Tim Tebow or Greg McElroy: Who Should Replace Mark Sanchez?

Nick KostoraContributor IIIDecember 2, 2012

Nov 11, 2012; Seattle, WA, USA; New York Jets quarterback Tim Tebow (15) rushes against the Seattle Seahawks during the third quarter at CenturyLink Field. Mandatory Credit: Joe Nicholson-US PRESSWIRE
Joe Nicholson-US PRESSWIRE

In Week 13 the New York Jets finally turned the reins over to their backup quarterback, Greg McElroy.

As Tim Tebow sat on the inactive list with a rib injury, head coach Rex Ryan finally saw enough poor play out of Mark Sanchez that he felt the need to bench his supposed franchise quarterback.

Sanchez started the game with just 97 yards passing and three interceptions before giving way to McElroy. The former Alabama Crimson Tide signal-caller then threw for 27 yards and a touchdown.

With the Jets sitting at 5-7, there is no reason to ride out the Sanchez train any longer. New York should turn to their bench and see what kind of play they can get out of either Tebow or McElroy.

The question is: Which one?

May have been eagerly awaiting the chance for Tebow to start for the Jets, but the fact of the matter is that Ryan has clearly not wanted to entertain that idea. Tebow has attempted a mere six passes all year and run the ball only 29 times.

The "Tebow-centric" packages that were touted heavily in the offseason have become non-existent and Tebow has become nothing more than a glorified bench-warmer. His style of play may not lend itself easily to the Jets' offense and Ryan has not wanted to travel down Tebow road.

Sanchez has played badly on multiple occasions this season, but the head coach waited until the game where Tebow was inactive before finally relegating Sanchez to the bench. Is McElroy more exciting than Tebow? No.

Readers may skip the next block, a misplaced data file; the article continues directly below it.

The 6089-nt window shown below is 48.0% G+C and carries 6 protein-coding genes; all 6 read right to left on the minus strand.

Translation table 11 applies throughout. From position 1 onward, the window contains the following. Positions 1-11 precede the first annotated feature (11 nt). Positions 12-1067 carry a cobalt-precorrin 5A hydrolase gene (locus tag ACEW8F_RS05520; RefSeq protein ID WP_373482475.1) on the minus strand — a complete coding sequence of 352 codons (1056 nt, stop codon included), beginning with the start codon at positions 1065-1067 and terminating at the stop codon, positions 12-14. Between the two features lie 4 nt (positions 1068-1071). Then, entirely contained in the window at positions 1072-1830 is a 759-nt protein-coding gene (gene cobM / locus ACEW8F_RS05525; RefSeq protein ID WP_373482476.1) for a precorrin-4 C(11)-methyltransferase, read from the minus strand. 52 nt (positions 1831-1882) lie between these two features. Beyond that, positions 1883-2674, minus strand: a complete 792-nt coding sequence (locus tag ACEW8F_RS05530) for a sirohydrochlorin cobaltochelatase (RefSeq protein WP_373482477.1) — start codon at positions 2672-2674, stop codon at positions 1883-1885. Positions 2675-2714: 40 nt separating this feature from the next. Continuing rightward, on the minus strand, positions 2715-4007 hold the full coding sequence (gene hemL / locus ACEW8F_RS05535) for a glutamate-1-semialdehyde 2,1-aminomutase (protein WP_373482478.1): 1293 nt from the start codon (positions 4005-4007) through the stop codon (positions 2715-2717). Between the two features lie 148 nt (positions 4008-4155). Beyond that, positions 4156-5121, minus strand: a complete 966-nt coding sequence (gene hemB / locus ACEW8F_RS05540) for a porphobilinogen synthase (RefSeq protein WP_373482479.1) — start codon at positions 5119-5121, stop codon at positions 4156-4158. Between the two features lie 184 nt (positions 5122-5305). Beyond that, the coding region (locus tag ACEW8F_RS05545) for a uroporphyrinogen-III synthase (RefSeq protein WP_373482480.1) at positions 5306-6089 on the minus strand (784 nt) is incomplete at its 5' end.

What McElroy does have over Tebow is the sense of safety he brings to the offense. McElroy is going to quietly run the offense without much media hype or buzz. He can be a "game-manager" QB that is not going to win the Jets any games, but rarely will he make mistakes that cost New York games either.

Tebow is the opposite. We have all seen the examples from Denver where Tebow rallied the Broncos late in games to win in the fourth quarter. The problem is that his poor play often put the team behind to begin with.

So, who is the better option for New York right now?

With the Jets already out of the playoff race, why play for safety? Give Tebow a chance to showcase his talent and validate the theory that New York brought him in for a reason. Right now, trading for Tebow seems like little more than a publicity stunt.

He has a unique skill set and can dominate in the "ground-and-pound" type offense that the Jets have always wanted to run but have strayed away from in recent years.

Yes, starting Tebow will only ramp up the media scrutiny and pressure on the Jets organization. However, he could also show signs of hope moving forward.

The bottom line is this: New York traded for Tebow for a reason, and now is the time to let him prove his worth.